Energy and Materials Will Ride High This Earnings Season. . .but 2012 is Another Story
Source: David Zeiler, Money Morning (10/18/11)
"The stream of positive earnings reports should push markets higher, but anemic U.S. recovery and European debt have lowered 2012 guidance."
The two sectors will report the best results in an earnings season expected to see overall profits by companies in the Standard and Poor's 500 Index rise by 12.6%, with energy up 43% and materials up 32%.
Demand for both should remain strong enough in the fourth quarter to give energy a 25% pop and materials a 22% jump. But after that, slowing activity in emerging economies, particularly China, will take its toll.
"If you look at the last few quarters, any time companies are talking about where they're seeing the largest growth in sales and earnings, it's typically been China, India, emerging markets," John Butters, senior earnings analyst at FactSet Research Systems Inc. (NYSE: FDS), told Yahoo! Finance. He said that a slowdown in demand would have an "impact on future expectations."
Just last week the price of such commodities as oil, copper and other metals fell when China reported that its trade surplus fell to $14.5 billion (B) in September, down from $17.7B in August.
"The concern is that the European debt crisis is hampering the economy in China, and possibly in broader Asia," Bart Melek, head of commodity strategy with TD Securities, told The Wall Street Journal. Investors, he said, "think demand may drop."
Meanwhile, the International Energy Agency (IEA) cut its oil demand forecasts for 2012, though the organization still sees oil demand hitting a record this year.
Q311 Earnings Season
Apart from energy and materials, the Consumer Discretionary Sector will also do well with 16% growth in the third quarter. The laggards this quarter will be the Utilities sector, which will see earnings fall 1%, Healthcare, which will eke out 2% growth and consumer staples, which will see 5% growth.
Yet the overall message is a positive one.
"Overall we are seeing fairly broad-based growth across the sectors," Butters told Yahoo! Finance. "Nine of the ten sectors are expecting growth on the earnings side and all 10 sectors are expecting growth on the revenue side."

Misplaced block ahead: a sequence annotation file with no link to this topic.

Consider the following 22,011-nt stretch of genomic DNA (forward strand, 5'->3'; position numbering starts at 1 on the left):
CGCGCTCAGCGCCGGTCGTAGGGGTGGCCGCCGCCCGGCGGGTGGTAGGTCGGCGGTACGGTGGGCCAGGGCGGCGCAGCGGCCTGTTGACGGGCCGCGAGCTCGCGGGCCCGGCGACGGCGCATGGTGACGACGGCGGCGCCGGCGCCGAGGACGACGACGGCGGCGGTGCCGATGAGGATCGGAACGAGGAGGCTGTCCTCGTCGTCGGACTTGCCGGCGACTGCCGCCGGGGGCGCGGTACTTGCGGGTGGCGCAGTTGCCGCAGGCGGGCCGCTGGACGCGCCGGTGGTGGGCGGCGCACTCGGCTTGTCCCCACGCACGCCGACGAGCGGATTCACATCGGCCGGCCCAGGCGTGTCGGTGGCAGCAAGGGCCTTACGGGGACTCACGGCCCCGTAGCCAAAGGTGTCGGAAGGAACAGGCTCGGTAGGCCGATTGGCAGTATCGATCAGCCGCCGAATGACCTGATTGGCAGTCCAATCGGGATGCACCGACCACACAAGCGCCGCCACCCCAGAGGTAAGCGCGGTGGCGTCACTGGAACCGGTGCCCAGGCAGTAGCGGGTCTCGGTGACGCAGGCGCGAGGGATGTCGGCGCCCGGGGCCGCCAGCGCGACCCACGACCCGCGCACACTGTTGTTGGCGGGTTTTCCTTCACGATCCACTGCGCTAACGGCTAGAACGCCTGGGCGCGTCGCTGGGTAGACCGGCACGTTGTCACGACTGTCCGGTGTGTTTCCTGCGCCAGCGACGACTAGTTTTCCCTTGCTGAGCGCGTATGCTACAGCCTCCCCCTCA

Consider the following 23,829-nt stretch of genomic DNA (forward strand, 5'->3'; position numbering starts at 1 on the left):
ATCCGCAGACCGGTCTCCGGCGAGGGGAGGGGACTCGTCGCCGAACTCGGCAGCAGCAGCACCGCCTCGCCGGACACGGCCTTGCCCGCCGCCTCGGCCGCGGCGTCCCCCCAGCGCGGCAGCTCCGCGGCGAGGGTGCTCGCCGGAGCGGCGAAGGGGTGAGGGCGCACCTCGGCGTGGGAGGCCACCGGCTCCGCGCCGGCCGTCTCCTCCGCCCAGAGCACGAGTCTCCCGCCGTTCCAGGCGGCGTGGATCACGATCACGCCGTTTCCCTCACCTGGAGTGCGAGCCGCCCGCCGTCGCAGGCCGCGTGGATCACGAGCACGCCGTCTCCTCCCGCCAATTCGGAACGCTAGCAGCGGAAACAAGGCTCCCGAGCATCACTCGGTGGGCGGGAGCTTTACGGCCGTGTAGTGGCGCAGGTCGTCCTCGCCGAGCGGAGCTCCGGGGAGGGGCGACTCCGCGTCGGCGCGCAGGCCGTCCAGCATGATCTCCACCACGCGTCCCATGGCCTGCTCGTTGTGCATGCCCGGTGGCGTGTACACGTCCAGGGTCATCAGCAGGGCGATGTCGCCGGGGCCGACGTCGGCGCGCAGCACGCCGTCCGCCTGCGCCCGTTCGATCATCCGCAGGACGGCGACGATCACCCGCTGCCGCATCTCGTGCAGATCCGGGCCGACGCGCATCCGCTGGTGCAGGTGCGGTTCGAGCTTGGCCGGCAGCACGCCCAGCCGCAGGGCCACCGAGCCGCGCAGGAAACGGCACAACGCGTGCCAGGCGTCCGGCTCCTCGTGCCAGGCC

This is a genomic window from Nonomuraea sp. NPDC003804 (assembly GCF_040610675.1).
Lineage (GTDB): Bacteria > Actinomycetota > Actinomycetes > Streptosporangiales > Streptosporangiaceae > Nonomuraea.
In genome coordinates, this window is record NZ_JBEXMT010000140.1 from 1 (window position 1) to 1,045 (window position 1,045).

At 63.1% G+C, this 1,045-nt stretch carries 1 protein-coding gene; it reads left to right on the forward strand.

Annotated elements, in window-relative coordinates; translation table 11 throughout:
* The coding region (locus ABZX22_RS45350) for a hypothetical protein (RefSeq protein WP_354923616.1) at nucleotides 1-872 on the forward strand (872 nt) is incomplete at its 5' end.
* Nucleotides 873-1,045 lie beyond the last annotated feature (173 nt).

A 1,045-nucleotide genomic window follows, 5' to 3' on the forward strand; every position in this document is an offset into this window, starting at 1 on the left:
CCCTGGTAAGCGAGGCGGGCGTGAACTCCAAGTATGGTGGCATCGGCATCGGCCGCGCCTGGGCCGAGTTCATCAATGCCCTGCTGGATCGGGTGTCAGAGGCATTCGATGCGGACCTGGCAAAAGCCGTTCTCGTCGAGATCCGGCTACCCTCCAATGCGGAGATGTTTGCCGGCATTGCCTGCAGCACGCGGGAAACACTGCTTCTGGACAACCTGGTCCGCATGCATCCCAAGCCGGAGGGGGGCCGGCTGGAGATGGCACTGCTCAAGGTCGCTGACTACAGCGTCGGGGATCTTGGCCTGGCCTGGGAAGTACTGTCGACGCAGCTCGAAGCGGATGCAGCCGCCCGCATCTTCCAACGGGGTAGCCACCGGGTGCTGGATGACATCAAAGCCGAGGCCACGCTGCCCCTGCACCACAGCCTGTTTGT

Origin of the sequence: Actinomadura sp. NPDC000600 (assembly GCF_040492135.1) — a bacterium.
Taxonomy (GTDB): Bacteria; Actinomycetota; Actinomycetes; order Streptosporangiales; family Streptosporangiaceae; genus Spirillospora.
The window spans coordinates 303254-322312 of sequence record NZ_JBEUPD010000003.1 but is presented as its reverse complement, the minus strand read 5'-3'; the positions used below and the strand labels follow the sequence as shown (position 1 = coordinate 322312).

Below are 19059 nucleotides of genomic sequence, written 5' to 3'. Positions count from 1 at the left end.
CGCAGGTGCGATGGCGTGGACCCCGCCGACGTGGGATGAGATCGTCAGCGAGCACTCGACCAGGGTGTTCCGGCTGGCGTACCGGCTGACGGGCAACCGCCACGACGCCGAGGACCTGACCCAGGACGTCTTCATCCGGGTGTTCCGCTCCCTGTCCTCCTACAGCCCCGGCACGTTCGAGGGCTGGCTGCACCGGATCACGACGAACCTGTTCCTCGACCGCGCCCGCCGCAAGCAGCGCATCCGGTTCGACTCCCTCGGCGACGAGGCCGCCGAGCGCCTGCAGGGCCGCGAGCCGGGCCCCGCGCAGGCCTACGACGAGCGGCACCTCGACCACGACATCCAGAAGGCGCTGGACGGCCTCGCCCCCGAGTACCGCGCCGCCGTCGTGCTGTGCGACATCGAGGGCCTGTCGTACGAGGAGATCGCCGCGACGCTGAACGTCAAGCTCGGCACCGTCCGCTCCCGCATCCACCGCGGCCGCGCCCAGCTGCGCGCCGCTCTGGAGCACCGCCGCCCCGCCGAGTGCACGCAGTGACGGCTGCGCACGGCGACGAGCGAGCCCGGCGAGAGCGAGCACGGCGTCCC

For Q411, most sectors will see a decline in growth except for Financials, which will see a 101% increase. That's not quite as exciting as it sounds, as it will mostly come from the comparison to the huge losses suffered by American International Group (NYSE: AIG) last year. Without AIG, Financials are expected to see 17% growth.
For the S&P 500 as a whole, Butters sees earnings growth rising to 20% in the fourth quarter, but dropping to 9% in the Q112.
Surprises to the Upside
Analysts also anticipate a lot of upside surprises over the course of the third quarter earnings seasonpartly because expectations have been lowered 4.4% since the beginning of the quarter but also because many companies have found ways to grow despite the lousy U.S. economy.
Of the two dozen or so companies that have reported earnings so far, over 70% have beaten expectations, which is consistent with the past several quarters and likely to continue through the rest of the period.
Ordinarily a stream of positive earnings reports would push the markets higher, but lingering concerns over the anemic U.S. recovery and the debt crisis in Europe have lowered guidance for 2012.
"As the rallies of the past few weeks show, investors would not ignore convincing steps from officials to diffuse sovereign debt risks in Europe," Citigroup (NYSE: C) economist Steven Wieting wrote in a note to clients. "But in the absence of such steps, reasonably solid earnings reports would most likely provide only a temporary respite from macro-driven markets."
As for the sectors that could produce the biggest surprises this earnings season, Mike Jackson, founder of investment firm T3 Equity Labs, list industrials first, followed by utilities, financials, consumer staples and information technology.
"You've got the true driver of the market (earnings) continuing to go forward and the market going south. That's unusual," Jackson told Reuters. "There's a fairly good chance of surprise at the index level and at the sector level."